Say point to refer to the full stop. You can use a comma (,) in large numbers to separate the hundreds, thousands, and millions. 2,031 means 'two thousand and thirty-one'. In British English, spaces are sometimes used instead of commas (2 031).

Remember: Speakers of some other languages use (.) and (,) the other way around.

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Dates

Days and months:
British English: Write 3 June/3rd June/June 3/June 3rd. Say 'the third of June' or 'June the third'.

American English: Write June 3/June 3rd. Say 'June third'.

Writing dates as numbers
3/6 (or 03/06) means 3 June in British English, and March 6 in American English. British and American speakers put the month and day in different orders.

Saying the numbers of years

1066 ten sixty-six
1605 sixteen oh five
1776 seventeen seventy-six
1900 nineteen hundred
1999 nineteen ninety-nine
2000 (the year) two thousand
2001 two thousand and one
American English also two thousand one

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Money

These are some common ways of saying amounts of money. British speakers talk about money in the following way:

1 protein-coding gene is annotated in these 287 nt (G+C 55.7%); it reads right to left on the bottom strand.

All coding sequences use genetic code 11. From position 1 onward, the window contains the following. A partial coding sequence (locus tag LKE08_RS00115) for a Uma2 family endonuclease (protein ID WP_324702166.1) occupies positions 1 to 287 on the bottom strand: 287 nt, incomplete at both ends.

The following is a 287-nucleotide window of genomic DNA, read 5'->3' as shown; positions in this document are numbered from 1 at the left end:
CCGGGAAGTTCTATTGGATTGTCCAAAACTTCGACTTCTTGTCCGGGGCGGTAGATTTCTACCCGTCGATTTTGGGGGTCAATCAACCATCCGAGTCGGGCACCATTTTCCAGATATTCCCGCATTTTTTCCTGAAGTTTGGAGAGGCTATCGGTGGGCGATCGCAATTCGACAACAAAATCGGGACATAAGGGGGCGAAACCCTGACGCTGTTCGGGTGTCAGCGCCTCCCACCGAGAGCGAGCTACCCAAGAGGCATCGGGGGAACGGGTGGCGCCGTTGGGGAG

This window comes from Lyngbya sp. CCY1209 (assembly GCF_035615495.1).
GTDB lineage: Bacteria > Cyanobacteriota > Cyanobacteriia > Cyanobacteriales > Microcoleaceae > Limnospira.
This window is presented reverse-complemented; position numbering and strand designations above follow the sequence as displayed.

45p forty-five p or forty-five pence
£1 one pound
£1.50 one pound fifty or one fifty
£2 two pounds
£2.55 two pounds fifty-five or two fifty-five
£100 a/one hundred pounds
£115.99 a hundred and fifteen pounds, ninety-nine p/pence
£250 two hundred and fifty pounds or two fifty pounds
£2,682.74 two thousand six hundred and eighty-two pounds, seventy-four p/pence

American speakers talk about money in the following way:

45¢ forty-five cents
$1 a dollar
$1.50 a dollar fifty
$2 two dollars
$2.55 two dollars and fifty-five cents or two fifty-five
$100 a/one hundred dollars
$115.99 a/one hundred fifteen dollars and ninety-nine cents or a/one hundred fifteen, ninety-nine
$250 two hundred (and) fifty dollars or two fifty dollars
$2,682.74 two thousand six hundred eighty-two dollars and seventy-four cents

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Phone numbers

Say phone numbers as series of numbers, with pauses between the groups of numbers. For example, say 08081 570983 as oh eight oh eight one, five seven oh nine eight three.

British English: For phone numbers like 5155, people often say five one double five. For numbers like 1555, people often say one treble five or one five double five.

American English: People often say 'area code' before the first part of the number, which represents the area where they live; for example, area code five five five, six three two, nine eight two one (=(555) 632-9821).

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Route and road numbers

These are some common ways of saying the numbers of routes or roads.

British English
M1 /em/ one
M62 /em/ sixty-two
A5 /e/ five
A34 /e/ thirty-four
B1562 /bi/ one five six two

American English
101 one oh one
280 two eighty
1 highway one
5 /a/ five, interstate five